We are a church in Chambersburg, in south central Pennsylvania.
Why We Believe
Our faith is centered on Jesus, the divine Son of God, who lived as a human on the earth. He taught his followers, the apostles, how to live as citizens of the Kingdom of God. He died at the hand of man and rose back to life through the power of God. Those who love and obey him are raised to a new spiritual life and will someday be raised to a new physical life when Jesus returns to judge the living and the dead. Since we are born again and living a new life, we are free from sin and other powers, and we live for the Kingdom of God.
How do we know that we are truly following Jesus? We trust the faith that God revealed to the apostles through Jesus and the Holy Spirit. To them was delivered the complete doctrines and practices of Christianity, and in their writings, the New Testament, we can read what the apostles taught as sound doctrine. We completely trust the apostolic teachings in the New Testament to teach us how to believe and live.
However, the New Testament has been used to support many different doctrines by many churches that believe different doctrines that can’t all be true at the same time. How do we know that we understand the New Testament correctly?
Principles for Reading Scripture
Well, we can always learn and improve in our knowledge of God and the faith taught by his Son and his apostles. However, here are some principles that we use to safeguard our understanding of Scripture.
- We read the New Testament through the lens of what Jesus, our divine Teacher, teaches in the Gospels.
- We endeavor to read Scripture as simply as possible, without complex interpretations, especially those that explain away our responsibilities as obedient followers of Jesus.
- We read Scripture passages within their context, seeking the whole voice of Scripture, since verses taken out of context can be used to support any doctrine.
- We do not accept the traditions of man, even educated religious people, as our lens for reading Scripture.
- We compare our resulting understanding of Scripture with the doctrines believed by those who lived and wrote directly after the apostles.
In the first four points, we are practicing as the Anabaptists have historically done. Our church grows out of the Mennonite branch of the Radical Reformation. In the fifth point, we are bringing our practice in line with what the apostles taught to the religious leaders who followed them.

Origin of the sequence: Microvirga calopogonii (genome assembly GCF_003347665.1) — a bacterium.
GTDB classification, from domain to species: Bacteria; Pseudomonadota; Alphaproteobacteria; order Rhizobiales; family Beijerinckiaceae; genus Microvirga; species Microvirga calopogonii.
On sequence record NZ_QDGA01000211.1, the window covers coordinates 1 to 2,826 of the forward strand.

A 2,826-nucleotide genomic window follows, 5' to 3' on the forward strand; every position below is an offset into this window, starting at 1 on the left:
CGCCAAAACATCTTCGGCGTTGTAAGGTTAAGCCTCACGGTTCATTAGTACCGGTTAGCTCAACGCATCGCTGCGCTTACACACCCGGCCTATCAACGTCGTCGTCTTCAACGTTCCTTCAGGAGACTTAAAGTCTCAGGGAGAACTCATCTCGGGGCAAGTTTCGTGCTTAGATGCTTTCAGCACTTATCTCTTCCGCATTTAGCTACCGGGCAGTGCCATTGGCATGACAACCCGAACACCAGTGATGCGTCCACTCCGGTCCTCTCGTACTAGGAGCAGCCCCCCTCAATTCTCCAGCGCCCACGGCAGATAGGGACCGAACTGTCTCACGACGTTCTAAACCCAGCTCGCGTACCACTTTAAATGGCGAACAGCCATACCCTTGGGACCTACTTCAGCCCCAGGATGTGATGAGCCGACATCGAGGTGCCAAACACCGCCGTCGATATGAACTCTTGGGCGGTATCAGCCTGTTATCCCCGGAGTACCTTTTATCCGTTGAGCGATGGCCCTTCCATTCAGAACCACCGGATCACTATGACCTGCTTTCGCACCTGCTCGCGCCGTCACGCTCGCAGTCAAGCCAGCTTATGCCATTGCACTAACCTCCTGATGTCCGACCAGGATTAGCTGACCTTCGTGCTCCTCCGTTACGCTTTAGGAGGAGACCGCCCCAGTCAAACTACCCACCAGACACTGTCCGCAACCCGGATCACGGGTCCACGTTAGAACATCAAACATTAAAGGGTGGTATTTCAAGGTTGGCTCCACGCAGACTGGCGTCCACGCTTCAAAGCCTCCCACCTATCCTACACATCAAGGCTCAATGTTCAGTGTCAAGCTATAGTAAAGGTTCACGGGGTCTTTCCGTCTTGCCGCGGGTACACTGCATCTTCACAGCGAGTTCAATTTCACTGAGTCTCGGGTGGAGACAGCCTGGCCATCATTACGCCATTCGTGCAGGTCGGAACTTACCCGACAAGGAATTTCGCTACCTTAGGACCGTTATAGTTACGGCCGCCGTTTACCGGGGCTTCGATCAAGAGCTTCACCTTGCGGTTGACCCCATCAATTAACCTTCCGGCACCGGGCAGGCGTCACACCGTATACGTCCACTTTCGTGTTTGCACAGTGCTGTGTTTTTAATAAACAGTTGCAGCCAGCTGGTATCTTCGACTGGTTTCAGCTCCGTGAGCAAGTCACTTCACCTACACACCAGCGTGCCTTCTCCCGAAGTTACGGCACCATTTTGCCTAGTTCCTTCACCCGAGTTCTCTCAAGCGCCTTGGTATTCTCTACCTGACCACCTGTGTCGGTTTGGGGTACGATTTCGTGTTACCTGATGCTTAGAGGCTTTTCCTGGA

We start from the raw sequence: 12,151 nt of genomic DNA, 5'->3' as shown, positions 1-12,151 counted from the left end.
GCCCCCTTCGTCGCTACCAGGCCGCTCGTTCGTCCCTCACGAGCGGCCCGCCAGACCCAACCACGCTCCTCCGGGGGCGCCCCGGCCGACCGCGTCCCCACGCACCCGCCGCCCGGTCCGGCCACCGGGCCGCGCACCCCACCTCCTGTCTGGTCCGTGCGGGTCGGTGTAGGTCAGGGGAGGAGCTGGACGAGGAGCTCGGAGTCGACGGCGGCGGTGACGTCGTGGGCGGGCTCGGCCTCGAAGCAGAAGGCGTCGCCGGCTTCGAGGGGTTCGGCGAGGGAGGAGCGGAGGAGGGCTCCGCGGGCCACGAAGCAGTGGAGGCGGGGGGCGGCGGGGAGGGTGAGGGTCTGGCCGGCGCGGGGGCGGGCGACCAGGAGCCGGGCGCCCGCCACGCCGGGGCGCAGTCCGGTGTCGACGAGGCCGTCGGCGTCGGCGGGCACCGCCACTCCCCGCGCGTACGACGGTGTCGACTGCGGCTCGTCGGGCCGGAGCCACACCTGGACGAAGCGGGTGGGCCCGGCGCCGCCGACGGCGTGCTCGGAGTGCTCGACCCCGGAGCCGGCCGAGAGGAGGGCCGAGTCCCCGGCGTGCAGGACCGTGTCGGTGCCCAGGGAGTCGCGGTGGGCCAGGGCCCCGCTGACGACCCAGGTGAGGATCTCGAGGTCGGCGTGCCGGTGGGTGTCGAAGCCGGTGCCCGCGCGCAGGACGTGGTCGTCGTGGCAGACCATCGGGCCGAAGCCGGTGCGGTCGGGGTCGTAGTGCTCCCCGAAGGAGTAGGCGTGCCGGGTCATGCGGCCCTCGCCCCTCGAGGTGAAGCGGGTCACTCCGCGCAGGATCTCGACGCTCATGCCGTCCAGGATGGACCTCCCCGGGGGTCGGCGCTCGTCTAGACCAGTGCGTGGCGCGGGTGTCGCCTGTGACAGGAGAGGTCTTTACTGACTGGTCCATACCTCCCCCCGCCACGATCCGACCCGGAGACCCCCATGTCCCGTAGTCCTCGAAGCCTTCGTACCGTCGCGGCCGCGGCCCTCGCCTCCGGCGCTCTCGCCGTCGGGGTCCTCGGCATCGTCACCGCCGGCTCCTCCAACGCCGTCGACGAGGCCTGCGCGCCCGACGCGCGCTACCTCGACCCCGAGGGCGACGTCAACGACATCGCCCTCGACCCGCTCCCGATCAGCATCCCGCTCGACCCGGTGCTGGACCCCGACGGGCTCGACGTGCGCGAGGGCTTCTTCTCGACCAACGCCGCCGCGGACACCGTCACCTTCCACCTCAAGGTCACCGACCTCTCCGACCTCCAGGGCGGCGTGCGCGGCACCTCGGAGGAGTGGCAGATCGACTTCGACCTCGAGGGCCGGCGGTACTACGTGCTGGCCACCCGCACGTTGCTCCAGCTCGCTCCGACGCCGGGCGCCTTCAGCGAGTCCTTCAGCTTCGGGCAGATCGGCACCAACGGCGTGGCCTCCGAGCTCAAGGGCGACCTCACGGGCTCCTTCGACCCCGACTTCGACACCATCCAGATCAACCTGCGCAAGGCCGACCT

Should We Trust the Early Church?
Often people aren’t sure why we should listen to the early church’s teachings. After all, there was never a time when the church was perfect or pure—even in the apostles’ day, there were major threats to the faith given by Jesus. For example, Paul wrote to churches that were tolerating very serious sins by their members, and John wrote against the Gnostic heresies.
However, the early Christian writers were not Gnostics and did not excuse sin. Instead, as we can tell from early Christian history, the apostles were able to build an imperfect but faithful church that lived and taught their faith for centuries. The early church was not so fragmented as to make it hard to know what its doctrines were.
What their leaders wrote is not binding on us, as Scripture is. Therefore, we don’t base our doctrines on their writings—we simply use their writings to help us to verify that we have read Scripture correctly, and to give us continuity with those who have based their lives on apostolic teaching through the ages.
Some of Our Beliefs
So how does this work out in real life? Here are some ways that we, like the early church and like the early Anabaptists before us, live out our faith:
- Actively loving God and obeying his commands found in the New Testament
- Actively loving our neighbors and not taking part in violence (or going to court) against other people
- Living like citizens of the Kingdom of God here and now—making the expansion of God’s Kingdom our first priority, and letting finances and other activities take a secondary role
- Living in unity and harmony within our congregation, bearing with each other and forgiving each other
- Living simply and dressing modestly
If you would like to know more, you can visit our YouTube channel (Sound Faith) or contact us.